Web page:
Centre of Contemporary Art: CoCA, Christchurch

05/08/2009 - 08/08/2009

Christchurch Arts Festival 2009

Production Details

Fleur de Thier’s latest work for Scrambled Legs explores the relationship between the human form and the elements. Uniting dance, film, sculpture and sound, Winded is a journey of exploration as the venue itself becomes a wind tunnel as the dancers and audiences respond to the vortex at the heart of this work.

Winded evolved from choreographer Fleur de Thier’s fascination with wind and the effects of the element on movement. Exploring the theme, she concentrated on the effects of wind force on the notions of centre and grounding challenging the dancers to explore their
technical limits.

Pre-show talk with choreographer Fleur de Their: Thursday 6 August, 6.00pm, COCA

"The full gamut of emotions is traversed in de Thier’s choreography… a reason of celebration" – The Dominion Post

5, 6 & 7 August, 7.00pm
8 August, 2.00pm & 7.00pm
Where: CoCA
Price: GA: $25; Concession/Friend: $18
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Dancers:  Julia Milsom, Erica Viedma, Liana Yew and Paul Young

Creative and captivating

Review by Kerri Fitzgerald 06th Aug 2009

Crouching within the environment, four dancers are buffeted, tossed, whirled and caressed by the unpredictable forces of the wind.  At times they give in, at times they struggle, but always they are working towards regaining their centres. In Winded Fleur De Thier is exploring both the physical effects of wind on the body and the emotional ‘winds’ that cross our life paths pushing us off balance. 

The stunning sculptural set involves an installation of suspended silver tubes winding through each other, projecting across the space and offering an array of intriguing lighting effects. Torch-like, they create a vortex of wind tunnels and with the sound, combine to create an industrial atmosphere. The coolness of the contemporary sound score and the opening film carry us along into wind scurrying clouds and Canterbury skies. Turbulence is to follow.

De Their’s choreographic process generates a raft of new movement motifs as the dancers explore the environment and each other. Dancers – Julia Milsom, Erica Viedma, Liana Yew and Paul Young – are pulled, thrust against each other, violently propelled and twirled by forces beyond their control. Still they return for more …

One intriguing pas de deux involves a series of elegantly controlled balances and shifting weight contrasting against sudden dramatic twirls, subtle inter-locking limbs and airborne suspensions. Another stunning duo involves a female dancer attempting to connect with the man accompanied by torturous breathing. The climatic and memorable finale unleashes the full force of the wind machine onto the resilient dancers.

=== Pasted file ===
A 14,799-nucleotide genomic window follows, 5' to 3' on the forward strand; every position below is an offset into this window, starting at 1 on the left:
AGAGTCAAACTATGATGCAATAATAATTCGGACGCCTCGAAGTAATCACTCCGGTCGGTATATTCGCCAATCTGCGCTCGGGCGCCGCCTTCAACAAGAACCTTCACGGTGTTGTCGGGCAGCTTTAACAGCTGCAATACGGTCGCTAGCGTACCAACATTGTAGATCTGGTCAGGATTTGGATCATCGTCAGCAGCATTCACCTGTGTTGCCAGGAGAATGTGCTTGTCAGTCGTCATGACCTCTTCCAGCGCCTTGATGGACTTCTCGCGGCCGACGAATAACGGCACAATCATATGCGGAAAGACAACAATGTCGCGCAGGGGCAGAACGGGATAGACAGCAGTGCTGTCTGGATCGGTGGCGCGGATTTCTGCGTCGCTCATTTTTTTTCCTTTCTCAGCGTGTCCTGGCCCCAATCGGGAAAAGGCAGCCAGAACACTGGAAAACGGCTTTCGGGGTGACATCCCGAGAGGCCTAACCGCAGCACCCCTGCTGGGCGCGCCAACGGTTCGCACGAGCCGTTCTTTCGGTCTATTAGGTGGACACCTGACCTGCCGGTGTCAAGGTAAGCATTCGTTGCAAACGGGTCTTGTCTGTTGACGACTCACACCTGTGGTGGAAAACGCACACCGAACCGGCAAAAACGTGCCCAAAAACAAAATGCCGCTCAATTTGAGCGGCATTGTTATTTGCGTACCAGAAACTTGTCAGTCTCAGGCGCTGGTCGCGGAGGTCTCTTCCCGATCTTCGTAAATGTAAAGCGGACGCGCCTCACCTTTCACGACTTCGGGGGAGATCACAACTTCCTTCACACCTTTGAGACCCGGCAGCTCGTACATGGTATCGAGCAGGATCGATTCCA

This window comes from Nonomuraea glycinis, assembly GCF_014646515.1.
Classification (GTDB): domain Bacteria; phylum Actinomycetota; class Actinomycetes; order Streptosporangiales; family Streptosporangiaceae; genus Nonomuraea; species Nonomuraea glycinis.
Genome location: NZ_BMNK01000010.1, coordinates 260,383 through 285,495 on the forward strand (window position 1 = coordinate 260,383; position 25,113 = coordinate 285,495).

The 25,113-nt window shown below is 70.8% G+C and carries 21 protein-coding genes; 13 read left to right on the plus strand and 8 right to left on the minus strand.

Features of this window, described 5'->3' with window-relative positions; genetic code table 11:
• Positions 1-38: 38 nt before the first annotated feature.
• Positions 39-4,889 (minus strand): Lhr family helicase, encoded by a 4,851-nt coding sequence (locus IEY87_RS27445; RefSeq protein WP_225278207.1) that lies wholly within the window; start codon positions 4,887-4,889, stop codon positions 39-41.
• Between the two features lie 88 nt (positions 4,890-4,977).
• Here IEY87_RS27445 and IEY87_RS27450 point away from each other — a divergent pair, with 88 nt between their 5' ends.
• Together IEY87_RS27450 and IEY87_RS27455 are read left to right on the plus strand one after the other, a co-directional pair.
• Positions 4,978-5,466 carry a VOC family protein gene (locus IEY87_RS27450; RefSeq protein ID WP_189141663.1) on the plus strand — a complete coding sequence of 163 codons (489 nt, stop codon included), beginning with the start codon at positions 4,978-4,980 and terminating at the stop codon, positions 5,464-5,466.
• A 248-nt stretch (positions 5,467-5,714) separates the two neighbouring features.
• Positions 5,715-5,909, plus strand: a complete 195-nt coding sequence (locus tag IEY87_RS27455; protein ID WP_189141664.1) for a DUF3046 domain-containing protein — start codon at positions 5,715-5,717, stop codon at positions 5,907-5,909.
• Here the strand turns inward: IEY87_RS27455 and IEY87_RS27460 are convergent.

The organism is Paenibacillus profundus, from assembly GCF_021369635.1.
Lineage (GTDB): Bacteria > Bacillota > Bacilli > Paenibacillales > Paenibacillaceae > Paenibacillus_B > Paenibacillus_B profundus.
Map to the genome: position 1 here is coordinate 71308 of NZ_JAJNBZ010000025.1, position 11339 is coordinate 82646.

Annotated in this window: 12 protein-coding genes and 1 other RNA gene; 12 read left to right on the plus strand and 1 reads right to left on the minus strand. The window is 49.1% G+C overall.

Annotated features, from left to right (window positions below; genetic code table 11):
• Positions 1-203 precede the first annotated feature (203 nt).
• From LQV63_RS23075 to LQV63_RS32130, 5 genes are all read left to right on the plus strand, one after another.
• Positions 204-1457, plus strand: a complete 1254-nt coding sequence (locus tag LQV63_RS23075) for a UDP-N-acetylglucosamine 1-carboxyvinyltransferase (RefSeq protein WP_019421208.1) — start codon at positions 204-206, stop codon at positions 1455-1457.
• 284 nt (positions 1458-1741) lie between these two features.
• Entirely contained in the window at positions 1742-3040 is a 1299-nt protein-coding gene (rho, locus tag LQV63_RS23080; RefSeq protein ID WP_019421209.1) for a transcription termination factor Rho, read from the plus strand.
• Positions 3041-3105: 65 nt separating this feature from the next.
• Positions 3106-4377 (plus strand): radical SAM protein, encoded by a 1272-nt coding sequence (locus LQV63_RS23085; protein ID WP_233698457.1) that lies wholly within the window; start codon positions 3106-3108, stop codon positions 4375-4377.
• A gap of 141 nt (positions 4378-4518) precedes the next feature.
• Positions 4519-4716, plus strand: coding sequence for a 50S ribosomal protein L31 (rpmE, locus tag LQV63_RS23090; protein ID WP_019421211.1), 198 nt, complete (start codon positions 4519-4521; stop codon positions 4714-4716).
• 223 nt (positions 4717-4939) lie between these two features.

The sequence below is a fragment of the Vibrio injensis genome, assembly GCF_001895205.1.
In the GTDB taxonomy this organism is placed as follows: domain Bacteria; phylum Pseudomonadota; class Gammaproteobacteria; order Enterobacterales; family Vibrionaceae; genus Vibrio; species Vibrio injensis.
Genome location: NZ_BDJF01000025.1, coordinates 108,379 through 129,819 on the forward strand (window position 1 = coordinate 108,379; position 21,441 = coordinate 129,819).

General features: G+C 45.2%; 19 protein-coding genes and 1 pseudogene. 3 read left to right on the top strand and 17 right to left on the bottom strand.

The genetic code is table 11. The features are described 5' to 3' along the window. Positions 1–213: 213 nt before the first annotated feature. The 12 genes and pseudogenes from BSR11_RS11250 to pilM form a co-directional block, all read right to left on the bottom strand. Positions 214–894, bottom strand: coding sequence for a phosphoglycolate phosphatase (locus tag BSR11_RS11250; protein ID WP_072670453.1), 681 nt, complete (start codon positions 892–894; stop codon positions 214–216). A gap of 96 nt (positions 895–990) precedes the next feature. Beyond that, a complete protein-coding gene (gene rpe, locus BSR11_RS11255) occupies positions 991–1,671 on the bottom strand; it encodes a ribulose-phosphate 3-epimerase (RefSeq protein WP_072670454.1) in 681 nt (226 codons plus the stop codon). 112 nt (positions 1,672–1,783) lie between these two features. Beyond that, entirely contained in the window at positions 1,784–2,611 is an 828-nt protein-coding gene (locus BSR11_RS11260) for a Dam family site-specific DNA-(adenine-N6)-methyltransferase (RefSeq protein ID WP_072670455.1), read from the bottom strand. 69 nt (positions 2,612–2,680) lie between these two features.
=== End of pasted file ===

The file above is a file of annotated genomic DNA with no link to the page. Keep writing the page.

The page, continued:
Costumes enhance this multi media piece. Tufts of fabric are suspended and engage in their own dance behind the dancers’ bodies. A lone dancer facing the force of the wind machine hair streaming, with floating sections of cloth and fluid limbs, is an enduring image. Another equally breath taking section occurs when the dancers’ bodies are projected alongside film of wavering tussock.  Almost ghost like and melding into the environment, the billowing cloth-forms tug, dissolve, float and whirl in the space.

Clearly the creative team have worked closely to ensure the forms are integrated, balanced and coherent. The enticing web of contemporary dance is flung out further for Christchurch audiences in this fine production. The fusion of these art forms yields a creative and captivating performance which will stir a strong response from those lucky enough to get a seat. 
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Daniel Allan September 2nd, 2009

I'm an actor first, but I've taken an increased interest in dance and I absolutely loved the choreographer's previous work 'Hover.' I was disappointed by Winded after carrying high hopes into the last leg of a wonderful Arts Festival.

The reviewer says, "Clearly the creative team have worked closely to ensure the forms are integrated, balanced and coherent." I thought the set and projections were outstanding as separate elements intended to enhance the dance. Unfortuantely for me, they did less to enhance and more to distract. From the word go we were treated to a spectacular windswept kiwi vista, projected from wall to wall across the back of the gallery. Enter a single dancer; slow, hesitant, projecting her energy into the wings. Gradually others join her. Where is their energy? What is their purpose? Were we supposed to be grabbed by this drip-feed of dancing because my eyes are still on the wall.

Later a long piece of silver tubing cleverly detatches from the ceiling and helicopters down towards our performers. The tension builds. Will they interact with it? Jump over it as it spins? Be hearded out of the way? No, sadly they just danced under it a bit. On the night I attended two of the dancers accidentally kicked it, completely killing any projected status this tubing had.

The inevitable role of the big fan came into play right at the end and allowed the dancers to cleverly re-incorporate their earlier moves and explain them to us in this new context. But I was still waiting for the elements of speed, energy and agility that the word 'wind' engenders.

I'll look out for de Thier's next work. Sadly, this one did not blow me away.

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